Disclaimer: This shocker can be dangerous if used improperly, it gives out about 400 to 450 volts, so I am NOT responsible if you or anybody are injured or killed by the shocker, the responsibility is yours...
I have been asked by comments and email how to attach a LED to a shocker to indicate it is on. So I then decide to make another instructable how to do that.
And, I have copied and pasted everything from my original shocker instructable onto this instructable and greatly improved the text on every step, also added more steps and replaced some pictures. I am hoping it would be less confusing to you and understand the project better so you can have an higher success in completing this project. :-)
If you do find anything confusing or an error on this instructable, please let me know and I'll fix it.
Step 1: What type of disposable camera should I use?
- The best disposable camera you can use for this project are the "Boots" or "Polaroid" types, because they have everything you need.
- The "Kodak" type is a bit more difficult, you need to find the type that uses an LED indicator, NOT a neon bulb indicator, those types will not work. Also, the LED type cameras uses SMD resistors, so you will need to find or buy one 220 ohm and one 100 ohm resistors.
- All other types of cameras like "fuji" ect. will not work because they have an different and/or more complex circuitry.
Step 2: What else you will need from the junkbox and the toolbox...
- Some bits wires
- AA battery holder (or other types of battery holder)
- Soldering iron (with a micro-tip if you have one.)
- Hot glue gun.
- Desolder pump (it makes the job much easier, but you could probably get away with out one).
- Flat-head screwdriver.
- Wire strippers.
- Wire cutters.
- Vice (to hold the shocker in place while soldering)
Step 3: Slaughter the camera!
First, pry open the camera's case apart with a flat-head screwdriver or just use your hands if you like, but you are more likely to get shocked by the capacitor.
After you taken the camera's case off, discharge the capacitor with a insulated screw driver, and you may get a big loud spark, and after that, the capacitor is discharged... (Use a screwdriver you don't like because a charged capacitor will leave a fairly large scar on the metal part of the screwdriver!)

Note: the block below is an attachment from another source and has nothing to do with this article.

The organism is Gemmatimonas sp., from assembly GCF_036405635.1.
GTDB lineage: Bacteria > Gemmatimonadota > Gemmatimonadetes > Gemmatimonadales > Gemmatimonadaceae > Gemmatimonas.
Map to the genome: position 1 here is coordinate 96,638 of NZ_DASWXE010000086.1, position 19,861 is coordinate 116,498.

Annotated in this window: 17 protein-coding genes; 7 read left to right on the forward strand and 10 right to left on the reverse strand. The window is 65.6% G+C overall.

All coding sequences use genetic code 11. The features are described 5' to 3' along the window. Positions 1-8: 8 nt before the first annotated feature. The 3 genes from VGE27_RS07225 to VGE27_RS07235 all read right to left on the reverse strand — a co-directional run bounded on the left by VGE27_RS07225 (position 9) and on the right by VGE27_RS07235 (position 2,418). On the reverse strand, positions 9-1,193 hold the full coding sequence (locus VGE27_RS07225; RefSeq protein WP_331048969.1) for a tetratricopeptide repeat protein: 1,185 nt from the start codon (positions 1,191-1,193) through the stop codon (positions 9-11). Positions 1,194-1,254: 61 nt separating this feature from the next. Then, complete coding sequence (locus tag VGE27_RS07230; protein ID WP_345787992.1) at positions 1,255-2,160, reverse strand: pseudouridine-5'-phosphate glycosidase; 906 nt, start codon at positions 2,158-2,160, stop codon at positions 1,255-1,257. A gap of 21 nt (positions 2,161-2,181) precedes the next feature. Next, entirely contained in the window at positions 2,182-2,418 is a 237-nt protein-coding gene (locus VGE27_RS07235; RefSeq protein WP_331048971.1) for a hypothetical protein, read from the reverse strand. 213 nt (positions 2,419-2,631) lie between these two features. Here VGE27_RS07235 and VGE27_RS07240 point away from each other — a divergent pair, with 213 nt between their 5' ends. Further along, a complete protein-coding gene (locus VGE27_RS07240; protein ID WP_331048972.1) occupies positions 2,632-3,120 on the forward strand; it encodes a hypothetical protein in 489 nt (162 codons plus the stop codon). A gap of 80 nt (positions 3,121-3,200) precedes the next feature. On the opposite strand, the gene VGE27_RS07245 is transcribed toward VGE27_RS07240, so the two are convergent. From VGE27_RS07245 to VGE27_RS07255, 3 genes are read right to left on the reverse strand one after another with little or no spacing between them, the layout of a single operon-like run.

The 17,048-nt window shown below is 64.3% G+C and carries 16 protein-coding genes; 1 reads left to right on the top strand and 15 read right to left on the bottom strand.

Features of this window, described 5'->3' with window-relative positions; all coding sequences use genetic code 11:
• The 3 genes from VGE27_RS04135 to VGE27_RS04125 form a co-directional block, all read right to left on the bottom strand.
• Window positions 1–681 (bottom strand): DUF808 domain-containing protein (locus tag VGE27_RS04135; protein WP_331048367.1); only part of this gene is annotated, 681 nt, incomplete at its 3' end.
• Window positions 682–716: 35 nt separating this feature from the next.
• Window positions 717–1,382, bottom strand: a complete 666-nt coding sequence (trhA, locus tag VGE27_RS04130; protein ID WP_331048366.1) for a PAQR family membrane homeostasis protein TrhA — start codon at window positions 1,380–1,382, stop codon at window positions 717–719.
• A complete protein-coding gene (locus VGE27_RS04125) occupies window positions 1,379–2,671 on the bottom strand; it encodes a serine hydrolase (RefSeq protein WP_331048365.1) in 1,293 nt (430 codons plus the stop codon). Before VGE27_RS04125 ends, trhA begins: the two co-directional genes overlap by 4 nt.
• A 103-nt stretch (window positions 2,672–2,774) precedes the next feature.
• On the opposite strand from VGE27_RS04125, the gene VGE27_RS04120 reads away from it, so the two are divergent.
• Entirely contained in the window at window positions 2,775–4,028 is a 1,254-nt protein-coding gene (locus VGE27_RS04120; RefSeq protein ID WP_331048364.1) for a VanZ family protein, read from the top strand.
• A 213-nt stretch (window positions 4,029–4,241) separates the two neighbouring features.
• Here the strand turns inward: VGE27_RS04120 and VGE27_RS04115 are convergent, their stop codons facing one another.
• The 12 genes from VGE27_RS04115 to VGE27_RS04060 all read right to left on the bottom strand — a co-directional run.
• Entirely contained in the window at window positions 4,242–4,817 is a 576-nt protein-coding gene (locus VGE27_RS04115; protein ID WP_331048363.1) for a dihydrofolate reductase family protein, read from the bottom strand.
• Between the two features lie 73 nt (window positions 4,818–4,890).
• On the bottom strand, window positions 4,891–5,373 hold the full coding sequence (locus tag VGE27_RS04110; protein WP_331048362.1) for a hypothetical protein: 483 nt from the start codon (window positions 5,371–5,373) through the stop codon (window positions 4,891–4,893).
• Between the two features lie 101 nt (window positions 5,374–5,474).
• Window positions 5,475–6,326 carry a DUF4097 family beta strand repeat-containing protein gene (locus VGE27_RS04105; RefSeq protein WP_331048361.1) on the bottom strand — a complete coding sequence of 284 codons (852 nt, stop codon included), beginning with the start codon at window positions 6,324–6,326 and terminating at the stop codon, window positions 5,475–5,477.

Also, to avoid getting shocked by the capacitor, wear plastic or thick gloves.
Great! You had done the dangerous step on this instructable! Some people say this is the fun part because you get a nice big and loud spark!
Step 4: Gut the camers's components
Desolder all of the wanted components off the camera's circuit (I desolder all of mine off of the camera board).
The components we will need from this camera are...
- Ferrite transformer with five pins
- 22nF film capacitor
- Transistor (NPN type)
- Red LED
- 220 ohm resistor - Color code: Red/Red/Brown
- 100 ohm resistor - Color code: Brown/Black/Brown
The 330v 80uF capacitor can be fun to use, you can make a capacitor bank with a bunch of 'em and makes some big bad ass sparks or use it to make a powerful coilgun on this instructable! Coilgun Handgun
You can do some really interesting light effects with the xenon tube if you put it near the plasma globe...
Also, be very careful when desoldering (and soldering) the transistor, they are quite heat sensitive because they very small. So try desolder it quickly otherwise the transistor will burn out without showing any signs of being dead. Using the dead transistor on the shocker will give you some very low output voltage results like 0.41v or something like that. This makes some people think this instructable is a scam, it is not, it is because they burnt out the transistor without knowing it...
To reduce the risk of a burnt out transistor, clip an alligator/crocodile clip onto the leads of the transistor (or the case if there is no room to put the clip on the leads). The clip will act like an heatsink, this should give you some more time to desolder the transistor.
Step 5: The difficult bit...